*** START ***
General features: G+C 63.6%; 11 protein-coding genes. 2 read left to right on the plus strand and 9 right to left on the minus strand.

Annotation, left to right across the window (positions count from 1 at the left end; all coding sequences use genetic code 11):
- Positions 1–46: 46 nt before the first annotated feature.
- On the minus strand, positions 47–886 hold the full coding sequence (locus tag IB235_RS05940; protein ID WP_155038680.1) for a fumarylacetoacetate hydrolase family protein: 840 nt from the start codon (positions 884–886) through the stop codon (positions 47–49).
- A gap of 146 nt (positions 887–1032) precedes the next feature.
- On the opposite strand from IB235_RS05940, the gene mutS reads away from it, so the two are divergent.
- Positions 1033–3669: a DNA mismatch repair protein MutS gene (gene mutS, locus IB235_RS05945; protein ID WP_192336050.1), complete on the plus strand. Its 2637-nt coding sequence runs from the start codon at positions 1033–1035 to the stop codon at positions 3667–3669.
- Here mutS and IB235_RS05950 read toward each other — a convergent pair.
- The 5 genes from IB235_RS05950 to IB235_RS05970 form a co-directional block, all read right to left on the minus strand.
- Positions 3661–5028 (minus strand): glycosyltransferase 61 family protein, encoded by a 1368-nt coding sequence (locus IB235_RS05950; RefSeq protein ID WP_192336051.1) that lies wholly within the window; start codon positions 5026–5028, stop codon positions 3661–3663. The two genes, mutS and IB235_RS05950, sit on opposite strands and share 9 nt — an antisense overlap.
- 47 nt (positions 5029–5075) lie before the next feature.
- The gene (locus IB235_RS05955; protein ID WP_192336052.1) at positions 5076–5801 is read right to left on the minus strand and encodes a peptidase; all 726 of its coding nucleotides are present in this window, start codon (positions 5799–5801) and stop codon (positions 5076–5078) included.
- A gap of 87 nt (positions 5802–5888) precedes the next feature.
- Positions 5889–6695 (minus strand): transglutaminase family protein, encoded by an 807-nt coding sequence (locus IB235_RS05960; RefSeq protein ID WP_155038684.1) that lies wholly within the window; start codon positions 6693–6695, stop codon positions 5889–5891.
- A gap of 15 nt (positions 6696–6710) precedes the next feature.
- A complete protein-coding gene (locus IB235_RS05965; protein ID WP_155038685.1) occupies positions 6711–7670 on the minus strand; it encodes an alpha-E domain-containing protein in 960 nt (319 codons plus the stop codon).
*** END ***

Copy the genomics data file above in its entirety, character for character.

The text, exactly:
General features: G+C 63.6%; 11 protein-coding genes. 2 read left to right on the plus strand and 9 right to left on the minus strand.

Annotation, left to right across the window (positions count from 1 at the left end; all coding sequences use genetic code 11):
- Positions 1–46: 46 nt before the first annotated feature.
- On the minus strand, positions 47–886 hold the full coding sequence (locus tag IB235_RS05940; protein ID WP_155038680.1) for a fumarylacetoacetate hydrolase family protein: 840 nt from the start codon (positions 884–886) through the stop codon (positions 47–49).
- A gap of 146 nt (positions 887–1032) precedes the next feature.
- On the opposite strand from IB235_RS05940, the gene mutS reads away from it, so the two are divergent.
- Positions 1033–3669: a DNA mismatch repair protein MutS gene (gene mutS, locus IB235_RS05945; protein ID WP_192336050.1), complete on the plus strand. Its 2637-nt coding sequence runs from the start codon at positions 1033–1035 to the stop codon at positions 3667–3669.
- Here mutS and IB235_RS05950 read toward each other — a convergent pair.
- The 5 genes from IB235_RS05950 to IB235_RS05970 form a co-directional block, all read right to left on the minus strand.
- Positions 3661–5028 (minus strand): glycosyltransferase 61 family protein, encoded by a 1368-nt coding sequence (locus IB235_RS05950; RefSeq protein ID WP_192336051.1) that lies wholly within the window; start codon positions 5026–5028, stop codon positions 3661–3663. The two genes, mutS and IB235_RS05950, sit on opposite strands and share 9 nt — an antisense overlap.
- 47 nt (positions 5029–5075) lie before the next feature.
- The gene (locus IB235_RS05955; protein ID WP_192336052.1) at positions 5076–5801 is read right to left on the minus strand and encodes a peptidase; all 726 of its coding nucleotides are present in this window, start codon (positions 5799–5801) and stop codon (positions 5076–5078) included.
- A gap of 87 nt (positions 5802–5888) precedes the next feature.
- Positions 5889–6695 (minus strand): transglutaminase family protein, encoded by an 807-nt coding sequence (locus IB235_RS05960; RefSeq protein ID WP_155038684.1) that lies wholly within the window; start codon positions 6693–6695, stop codon positions 5889–5891.
- A gap of 15 nt (positions 6696–6710) precedes the next feature.
- A complete protein-coding gene (locus IB235_RS05965; protein ID WP_155038685.1) occupies positions 6711–7670 on the minus strand; it encodes an alpha-E domain-containing protein in 960 nt (319 codons plus the stop codon).